The consumer market for network computers will far outstrip the number of NCs sold into commercial environments, according to projections today from Internet researcher Zona Research. This report echoes the findings of a report released earlier this month by International Data Corporation.
While the commercial market will boom from 1.7 million this year to 6.7 million NCs in 2000, Zona expects consumers to buy more than 70 million NCs or other network appliances in the year 2000. Most consumer devices will be some form of Internet-enabled telephone, said Stephen Auditore, Zona's president. Net-enabled TVs are also cited as an example of a consumer NC.
"We don't see NCs as killing PCs," he added. "We see that replacing terminals [in businesses] is a pretty interesting business, and the consumer market for network appliances will grow even faster." Auditore also says consumers will embrace application-specific devices such as screen phones for sending and receiving email.
For the commercial market, Zona based its projections on data from 400 companies on current and future NC purchase plans, but its consumer figures aren't backed by primary research.
Projected NC shipments
(thousands of units)
|Source: Zona Research, March 1997|
In trying to estimate the size of the consumer market, Zona looked at other research on adoption of low-cost devices, examined adoption rates for France's NC-like Minitel service, and factored in what phone companies are expected to do using Net-enabled telephones. He described the report as a "qualitative assessment."
Earlier this month, an IDC report on NCs also concluded that consumer-oriented devices would sell better than business NCs. IDC estimated that 668,000 network appliances were sold last year, higher than Zona's estimate. However, IDC's projections for future years are more conservative than Zona's. (See related story)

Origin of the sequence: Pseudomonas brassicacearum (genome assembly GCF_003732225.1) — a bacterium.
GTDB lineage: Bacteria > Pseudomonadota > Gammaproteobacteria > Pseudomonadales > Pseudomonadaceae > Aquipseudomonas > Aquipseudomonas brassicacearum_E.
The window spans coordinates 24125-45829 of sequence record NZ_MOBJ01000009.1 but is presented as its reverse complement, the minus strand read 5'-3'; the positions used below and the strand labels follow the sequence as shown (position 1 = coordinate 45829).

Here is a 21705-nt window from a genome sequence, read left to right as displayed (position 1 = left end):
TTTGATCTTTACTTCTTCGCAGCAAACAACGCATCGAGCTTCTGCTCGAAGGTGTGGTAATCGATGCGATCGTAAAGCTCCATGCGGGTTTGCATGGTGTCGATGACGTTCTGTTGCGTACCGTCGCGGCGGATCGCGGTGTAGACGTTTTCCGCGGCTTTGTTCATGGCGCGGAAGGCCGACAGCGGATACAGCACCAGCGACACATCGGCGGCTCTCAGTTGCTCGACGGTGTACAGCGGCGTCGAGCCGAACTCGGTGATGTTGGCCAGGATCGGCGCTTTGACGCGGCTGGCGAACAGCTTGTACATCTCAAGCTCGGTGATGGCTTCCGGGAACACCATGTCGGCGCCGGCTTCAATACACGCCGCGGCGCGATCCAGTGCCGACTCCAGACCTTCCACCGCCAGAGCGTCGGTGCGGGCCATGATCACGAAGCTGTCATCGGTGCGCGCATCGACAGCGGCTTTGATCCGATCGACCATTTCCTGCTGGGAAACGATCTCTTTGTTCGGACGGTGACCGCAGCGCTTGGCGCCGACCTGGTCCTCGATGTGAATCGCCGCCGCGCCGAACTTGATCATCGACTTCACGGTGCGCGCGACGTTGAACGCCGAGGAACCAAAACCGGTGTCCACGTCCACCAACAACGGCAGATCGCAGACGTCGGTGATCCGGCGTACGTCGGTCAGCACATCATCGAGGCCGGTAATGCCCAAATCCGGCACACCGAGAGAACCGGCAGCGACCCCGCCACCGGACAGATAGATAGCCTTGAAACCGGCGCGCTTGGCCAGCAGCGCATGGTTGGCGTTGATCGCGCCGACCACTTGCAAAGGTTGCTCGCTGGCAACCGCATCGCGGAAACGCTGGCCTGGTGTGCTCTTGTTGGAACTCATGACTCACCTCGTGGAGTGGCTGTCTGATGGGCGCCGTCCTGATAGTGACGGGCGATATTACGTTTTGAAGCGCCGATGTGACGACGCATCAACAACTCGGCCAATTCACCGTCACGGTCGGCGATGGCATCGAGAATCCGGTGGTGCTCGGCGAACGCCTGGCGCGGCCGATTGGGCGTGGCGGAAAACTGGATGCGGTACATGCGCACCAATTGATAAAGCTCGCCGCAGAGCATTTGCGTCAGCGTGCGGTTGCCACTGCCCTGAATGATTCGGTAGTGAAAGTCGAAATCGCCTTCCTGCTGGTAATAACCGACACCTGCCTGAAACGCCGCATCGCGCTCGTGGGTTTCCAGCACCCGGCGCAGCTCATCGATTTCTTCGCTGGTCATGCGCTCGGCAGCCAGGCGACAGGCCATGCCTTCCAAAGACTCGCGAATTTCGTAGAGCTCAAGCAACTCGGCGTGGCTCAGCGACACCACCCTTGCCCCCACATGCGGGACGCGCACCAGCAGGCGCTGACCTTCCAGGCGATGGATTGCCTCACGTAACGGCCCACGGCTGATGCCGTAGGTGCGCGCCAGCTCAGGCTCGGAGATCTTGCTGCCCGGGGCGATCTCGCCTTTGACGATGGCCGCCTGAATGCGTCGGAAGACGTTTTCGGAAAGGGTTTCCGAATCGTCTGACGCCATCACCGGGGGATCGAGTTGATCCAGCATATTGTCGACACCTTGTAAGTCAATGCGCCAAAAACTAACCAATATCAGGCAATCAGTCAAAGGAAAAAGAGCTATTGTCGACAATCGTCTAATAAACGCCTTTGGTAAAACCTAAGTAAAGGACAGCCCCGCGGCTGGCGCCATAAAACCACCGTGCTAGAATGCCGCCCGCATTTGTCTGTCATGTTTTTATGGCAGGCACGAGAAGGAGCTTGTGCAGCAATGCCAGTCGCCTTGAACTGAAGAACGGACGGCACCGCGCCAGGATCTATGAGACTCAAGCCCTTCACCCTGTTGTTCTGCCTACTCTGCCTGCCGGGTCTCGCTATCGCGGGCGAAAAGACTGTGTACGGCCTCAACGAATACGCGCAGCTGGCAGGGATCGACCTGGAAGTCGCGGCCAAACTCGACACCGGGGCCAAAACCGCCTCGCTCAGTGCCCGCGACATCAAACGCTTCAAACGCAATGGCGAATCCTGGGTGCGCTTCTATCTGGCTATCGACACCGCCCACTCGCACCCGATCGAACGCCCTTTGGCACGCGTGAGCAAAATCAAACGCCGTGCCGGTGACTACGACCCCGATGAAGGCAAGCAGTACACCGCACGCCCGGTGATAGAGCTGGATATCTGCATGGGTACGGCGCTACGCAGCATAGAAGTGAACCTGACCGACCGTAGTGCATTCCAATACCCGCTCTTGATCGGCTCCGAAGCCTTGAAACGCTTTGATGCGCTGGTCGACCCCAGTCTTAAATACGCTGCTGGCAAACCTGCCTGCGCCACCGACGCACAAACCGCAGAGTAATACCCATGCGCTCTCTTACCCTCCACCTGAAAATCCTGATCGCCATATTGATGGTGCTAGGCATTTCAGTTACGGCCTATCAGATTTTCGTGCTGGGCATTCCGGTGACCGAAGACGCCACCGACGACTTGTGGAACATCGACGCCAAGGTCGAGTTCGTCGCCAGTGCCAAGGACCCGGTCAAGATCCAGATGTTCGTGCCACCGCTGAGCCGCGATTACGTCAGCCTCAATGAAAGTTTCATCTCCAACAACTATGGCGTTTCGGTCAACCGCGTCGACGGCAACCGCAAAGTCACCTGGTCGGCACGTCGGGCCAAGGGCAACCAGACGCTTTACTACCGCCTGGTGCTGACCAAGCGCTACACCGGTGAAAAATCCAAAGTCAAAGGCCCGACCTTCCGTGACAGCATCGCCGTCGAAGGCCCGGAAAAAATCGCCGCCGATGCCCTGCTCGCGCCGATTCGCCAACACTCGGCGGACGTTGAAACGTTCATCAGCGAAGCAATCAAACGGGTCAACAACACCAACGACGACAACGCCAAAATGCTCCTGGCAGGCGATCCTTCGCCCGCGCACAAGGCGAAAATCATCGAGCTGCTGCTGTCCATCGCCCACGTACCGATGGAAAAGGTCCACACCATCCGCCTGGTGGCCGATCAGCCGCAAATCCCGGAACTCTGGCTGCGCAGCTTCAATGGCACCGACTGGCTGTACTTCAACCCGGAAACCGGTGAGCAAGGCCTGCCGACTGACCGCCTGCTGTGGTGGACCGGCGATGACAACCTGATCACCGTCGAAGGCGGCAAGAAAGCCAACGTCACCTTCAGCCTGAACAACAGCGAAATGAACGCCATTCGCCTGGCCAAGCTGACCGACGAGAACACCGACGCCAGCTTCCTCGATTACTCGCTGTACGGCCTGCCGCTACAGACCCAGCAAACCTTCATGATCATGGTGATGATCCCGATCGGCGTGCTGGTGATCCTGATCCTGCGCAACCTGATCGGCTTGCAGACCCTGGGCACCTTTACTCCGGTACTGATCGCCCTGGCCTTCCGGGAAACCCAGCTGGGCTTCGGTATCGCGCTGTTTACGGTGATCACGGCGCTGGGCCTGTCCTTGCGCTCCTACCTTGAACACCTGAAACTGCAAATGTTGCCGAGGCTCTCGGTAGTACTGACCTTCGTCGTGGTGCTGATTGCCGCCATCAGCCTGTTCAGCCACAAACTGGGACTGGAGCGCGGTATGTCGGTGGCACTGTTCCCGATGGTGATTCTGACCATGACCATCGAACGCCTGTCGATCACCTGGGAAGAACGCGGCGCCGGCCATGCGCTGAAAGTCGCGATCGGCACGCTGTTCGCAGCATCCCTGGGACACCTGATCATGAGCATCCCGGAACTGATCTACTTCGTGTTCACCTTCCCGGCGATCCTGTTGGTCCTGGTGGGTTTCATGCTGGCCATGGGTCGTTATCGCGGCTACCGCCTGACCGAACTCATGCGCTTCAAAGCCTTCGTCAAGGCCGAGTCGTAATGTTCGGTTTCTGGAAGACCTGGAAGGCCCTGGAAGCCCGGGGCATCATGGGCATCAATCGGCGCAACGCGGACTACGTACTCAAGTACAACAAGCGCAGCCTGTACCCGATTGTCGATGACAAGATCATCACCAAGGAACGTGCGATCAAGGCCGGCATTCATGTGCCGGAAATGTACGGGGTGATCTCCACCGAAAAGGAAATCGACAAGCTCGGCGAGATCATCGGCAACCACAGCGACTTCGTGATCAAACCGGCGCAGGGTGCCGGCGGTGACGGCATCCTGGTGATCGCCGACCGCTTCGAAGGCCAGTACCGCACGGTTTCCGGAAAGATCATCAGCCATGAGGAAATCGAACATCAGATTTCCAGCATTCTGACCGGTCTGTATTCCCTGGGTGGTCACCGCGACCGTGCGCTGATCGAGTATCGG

"In the commercial market, we don't see NCs displacing PCs on the desktop," said Zona's Auditore, who debunked the NC boosters' refrain that "total cost of ownership" for NCs is cheaper than for PCs. The cost of ownership argument holds that NCs are significantly more inexpensive to use and deploy than PCs.
"We think cost of ownership is a bogus argument," Auditore said, saying that NCs will prove cheaper than PCs, but not much cheaper. He doubts that will sway many customers to deploy NCs. Moreover, as another plus for PCs, he adds that software will be more available for PCs. Corporate buyers will snap up NCs to replace terminals--dumb devices connected to mainframes--more than anything, he says; this is a relatively small market.
Both reports seem to indicate the NC is gaining more "mind share" than market share. The network computer is more debate than device, and Java isn't yet set to take the world by storm, according to John Gantz, an analyst with IDC Research, at the Directions '97 conference in San Francisco. Gantz says that 75 percent of the devices accessing the Internet by the year 2001 will still be PCs.
Still, the concept is gaining ground and a variety of shapes and sizes of NCs will appear in both consumer and commercial markets. IDC believes that Net-enabled televisions, in particular, are likely to be the biggest source of growth for NC devices in the consumer market. Over 12 million units are predicted to be shipped in 2001 compared with 6.7 million NCs in the "enterprise" [corporate] market in the same year, according to Bruce Stephen, also with IDC.
Both firms say the consumer market will be bigger, but the analyses assume one big "if," that consumers will adopt the technology. Stephen says that if consumers don't warm to devices like "smart" phones, game consoles with Internet access, and Net TVs within three years, the consumer-based network computer market could lose funding for development of new devices and shrink considerably as a result.